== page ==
BATMAN (Animated) BEGINS: Director Kevin Altieri Talks ON LEATHER WINGS

BATMAN: THE ANIMATED SERIES WEEK: The series’ first director takes you back to the start.

Batman: The Animated Series — the brainchild of Bruce Timm, Eric Radomski, Paul Dini and a team of animation visionaries — celebrates its 25th anniversary Tuesday, Sept. 5, but we’ve got a whole week of retrospectives planned for you here at 13th Dimension. For the complete list of stories, including interviews with creators and animators, click here.

Kevin Altieri wasn’t just one of the directors and storyboard artists on Batman: The Animated Series. He was the director of the first episode that went into production: On Leather Wings, featuring Man-Bat.

I moderated Kevin’s spotlight panel at Cliff Galbraith’s East Coast Comicon earlier this year but saved the transcript for BATMAN: THE ANIMATED SERIES WEEK. In this interview, Kevin talks about how he got involved with the show and his work on that classic first episode. We’ll be posting the rest of the interview in installments over the next couple of months.

Dan Greenfield: How many episodes did you actually direct?

Kevin Altieri: I’m not exactly sure at the moment. I think 32. That number comes to mind. For the first seasons, I think I directed more than anyone else but I was the first director that started so that makes sense.

Dan: What were some of the biggest, most prominent episodes that you directed?

Kevin: Well, On Leather Wings, that’s for sure. The Man-Bat one. That script kind of shocked me about how good it was. It was, like, “Here. You wanna direct this cartoon? Here’s the script.” And I’m reading and it’s got a werewolf-style transformation in it! My GOD! I have to do that! Zeppelins! It’s got zeppelins! I was, like, “Are you kidding me?”

Dan: How did you get the gig?

Kevin: Well, I had known Bruce Timm because he had worked over at DIC Entertainment for a while. I don’t think he worked over there too long but he was there when I was directing COPS, I think. I was on COPS and Real Ghostbusters… and ALF Tales. Anyway, so Bruce knew me and they were trying to hire people. I had heard that they were and I had just finished working for Disney. I was doing development on Treasure Planet.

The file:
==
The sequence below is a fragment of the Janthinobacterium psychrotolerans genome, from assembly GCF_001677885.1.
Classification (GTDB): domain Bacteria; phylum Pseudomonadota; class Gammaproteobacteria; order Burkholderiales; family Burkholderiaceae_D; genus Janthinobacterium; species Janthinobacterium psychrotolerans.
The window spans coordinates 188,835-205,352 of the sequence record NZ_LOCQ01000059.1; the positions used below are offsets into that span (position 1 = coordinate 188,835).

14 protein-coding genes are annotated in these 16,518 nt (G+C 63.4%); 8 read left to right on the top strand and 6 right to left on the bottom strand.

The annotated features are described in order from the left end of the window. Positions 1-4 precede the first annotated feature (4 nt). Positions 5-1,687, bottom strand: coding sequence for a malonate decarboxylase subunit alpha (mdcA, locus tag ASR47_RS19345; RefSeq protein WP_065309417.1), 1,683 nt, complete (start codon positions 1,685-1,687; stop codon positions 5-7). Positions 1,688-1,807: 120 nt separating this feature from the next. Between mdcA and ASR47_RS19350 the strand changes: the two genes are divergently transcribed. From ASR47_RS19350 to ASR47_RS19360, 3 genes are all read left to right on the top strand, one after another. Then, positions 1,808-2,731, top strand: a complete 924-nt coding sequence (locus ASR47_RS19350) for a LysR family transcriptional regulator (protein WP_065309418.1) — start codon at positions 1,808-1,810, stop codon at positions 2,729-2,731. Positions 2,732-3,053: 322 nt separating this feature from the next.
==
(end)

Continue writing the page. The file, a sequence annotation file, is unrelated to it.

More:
After I was away from Disney, I was just doing some comics for TSR and I got a phone call from Bruce. I think it was from Bruce. Anyway, he was just saying, “Come on over. We’re doing a Batman series.”

And the first thing that goes into your head is, “Oh, yeah, here we go again. We’re gonna have another goofy Super Friends-style Batman. Just what we all need.” Because the only thing they were doing was Tiny Toons — which is great! But, you know, it’s a goofy, funny animal cartoon. So I go over there and there’s not really a lot set up. There’s just Bruce, Anne Luiting and Eric Radomski. That’s it, you know? And they’re trying to find people that can draw superhero style, that can draw action/adventure.

I was talking to Bruce and we were talking about Alex Toth. We all had the same — Iwao Takamoto — we all had the same kind of influences in animation, in artists that we love. And he says, “Well, let me show you…” and he shows me that first reel that he and Eric did. And I’m, like, “You GOTTA be kidding me! Yeah, sign me up! I’ll… Please. I’m your man! I’ll direct whatever you want.”

Dan: When you were working on it 25 years ago, did you expect it was gonna stand the test of time? Did you know that you were doing something so special or was it just one of these things, “It’s my job and I’m doing it and whatever happens happens.”

Kevin: No, I had no idea. The first time I got an inkling of it was I went up to WonderCon. … When it was the Oakland con, it was my favorite convention so I’d fly up there, which, from my house out near LAX, it’s easy to get to. So I just hop on Southwest, land in Oakland, rent a car, go to the convention. And I go to the convention.

I had briefly known (DC writer/editor) Denny O’Neil so I had stopped by the DC booth and he goes to me, “Hey, we’re screening your episode today.” This was before it had ever hit the air. They were doing those pre-screenings. And all they were showing was the Man-Bat episode because that’s all they had at the moment.

And, of course, I go across the street with a friend of mine and I get, like, a couple of pints of Guinness in me (Dan laughs) and I go, “Oh, boy! Here comes my cartoon.” I go walking in and there’s this BIG audience of people. I was absolutely dumbfounded about how the audience reacted. I can’t believe it. I’m sitting there in the audience and when Man-Bat goes flying by the zeppelin window and the pilot goes like THIS? (Swiftly turns head.)

Dan: Yeah?

Kevin: The audience literally went like THIS (swiftly turns head again). And then when Batman hits the window, they all just JUMPED! And I was… Wow! This is very COOL! (Laughs)

Dan: Must have been very gratifying.

Kevin: Yeah, I was really amazed at the audience! I wasn’t amazed so much. I thought we’d did a good job but it was really cool that the people really responded the way they did. They loved it.

MORE: For the complete BATMAN: THE ANIMATED SERIES WEEK Index of features, click here.

Author: Dan Greenfield

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